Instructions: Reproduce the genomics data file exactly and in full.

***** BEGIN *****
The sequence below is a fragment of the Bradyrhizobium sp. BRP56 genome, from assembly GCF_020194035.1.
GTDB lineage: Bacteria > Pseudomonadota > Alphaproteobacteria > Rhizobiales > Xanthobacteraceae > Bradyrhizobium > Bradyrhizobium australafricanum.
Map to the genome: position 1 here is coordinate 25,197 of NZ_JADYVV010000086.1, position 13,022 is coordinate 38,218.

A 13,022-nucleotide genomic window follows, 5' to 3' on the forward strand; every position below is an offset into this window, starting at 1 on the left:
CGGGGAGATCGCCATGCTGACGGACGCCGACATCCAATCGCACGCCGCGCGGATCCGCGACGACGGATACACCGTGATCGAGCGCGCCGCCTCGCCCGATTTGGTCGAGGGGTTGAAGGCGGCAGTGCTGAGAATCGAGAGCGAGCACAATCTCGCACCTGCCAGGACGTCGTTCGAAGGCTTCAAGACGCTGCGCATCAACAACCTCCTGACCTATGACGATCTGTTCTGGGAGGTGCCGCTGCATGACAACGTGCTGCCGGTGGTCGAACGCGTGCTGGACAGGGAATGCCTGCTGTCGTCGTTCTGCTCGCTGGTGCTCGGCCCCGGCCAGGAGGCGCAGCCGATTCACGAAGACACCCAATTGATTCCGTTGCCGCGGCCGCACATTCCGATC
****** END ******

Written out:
The sequence below is a fragment of the Bradyrhizobium sp. BRP56 genome, from assembly GCF_020194035.1.
GTDB lineage: Bacteria > Pseudomonadota > Alphaproteobacteria > Rhizobiales > Xanthobacteraceae > Bradyrhizobium > Bradyrhizobium australafricanum.
Map to the genome: position 1 here is coordinate 25,197 of NZ_JADYVV010000086.1, position 13,022 is coordinate 38,218.

A 13,022-nucleotide genomic window follows, 5' to 3' on the forward strand; every position below is an offset into this window, starting at 1 on the left:
CGGGGAGATCGCCATGCTGACGGACGCCGACATCCAATCGCACGCCGCGCGGATCCGCGACGACGGATACACCGTGATCGAGCGCGCCGCCTCGCCCGATTTGGTCGAGGGGTTGAAGGCGGCAGTGCTGAGAATCGAGAGCGAGCACAATCTCGCACCTGCCAGGACGTCGTTCGAAGGCTTCAAGACGCTGCGCATCAACAACCTCCTGACCTATGACGATCTGTTCTGGGAGGTGCCGCTGCATGACAACGTGCTGCCGGTGGTCGAACGCGTGCTGGACAGGGAATGCCTGCTGTCGTCGTTCTGCTCGCTGGTGCTCGGCCCCGGCCAGGAGGCGCAGCCGATTCACGAAGACACCCAATTGATTCCGTTGCCGCGGCCGCACATTCCGATC